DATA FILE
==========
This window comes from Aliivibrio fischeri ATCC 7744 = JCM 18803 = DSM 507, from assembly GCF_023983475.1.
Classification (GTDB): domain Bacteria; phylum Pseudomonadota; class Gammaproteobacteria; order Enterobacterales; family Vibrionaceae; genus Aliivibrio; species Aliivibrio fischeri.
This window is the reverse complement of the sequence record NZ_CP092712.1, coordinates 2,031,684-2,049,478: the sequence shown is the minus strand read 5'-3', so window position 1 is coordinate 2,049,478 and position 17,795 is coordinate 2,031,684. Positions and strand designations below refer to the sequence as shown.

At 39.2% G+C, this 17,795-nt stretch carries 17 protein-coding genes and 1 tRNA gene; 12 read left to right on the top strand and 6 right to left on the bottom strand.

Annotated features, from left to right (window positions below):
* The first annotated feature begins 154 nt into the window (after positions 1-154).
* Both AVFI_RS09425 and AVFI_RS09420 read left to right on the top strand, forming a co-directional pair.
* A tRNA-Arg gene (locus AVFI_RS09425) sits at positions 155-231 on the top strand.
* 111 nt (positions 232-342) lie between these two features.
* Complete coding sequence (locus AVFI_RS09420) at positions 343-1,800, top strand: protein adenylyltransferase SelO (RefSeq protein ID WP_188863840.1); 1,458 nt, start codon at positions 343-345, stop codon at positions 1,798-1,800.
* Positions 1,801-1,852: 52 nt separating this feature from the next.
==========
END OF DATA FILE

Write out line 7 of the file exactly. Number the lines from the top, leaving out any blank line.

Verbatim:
* Both AVFI_RS09425 and AVFI_RS09420 read left to right on the top strand, forming a co-directional pair.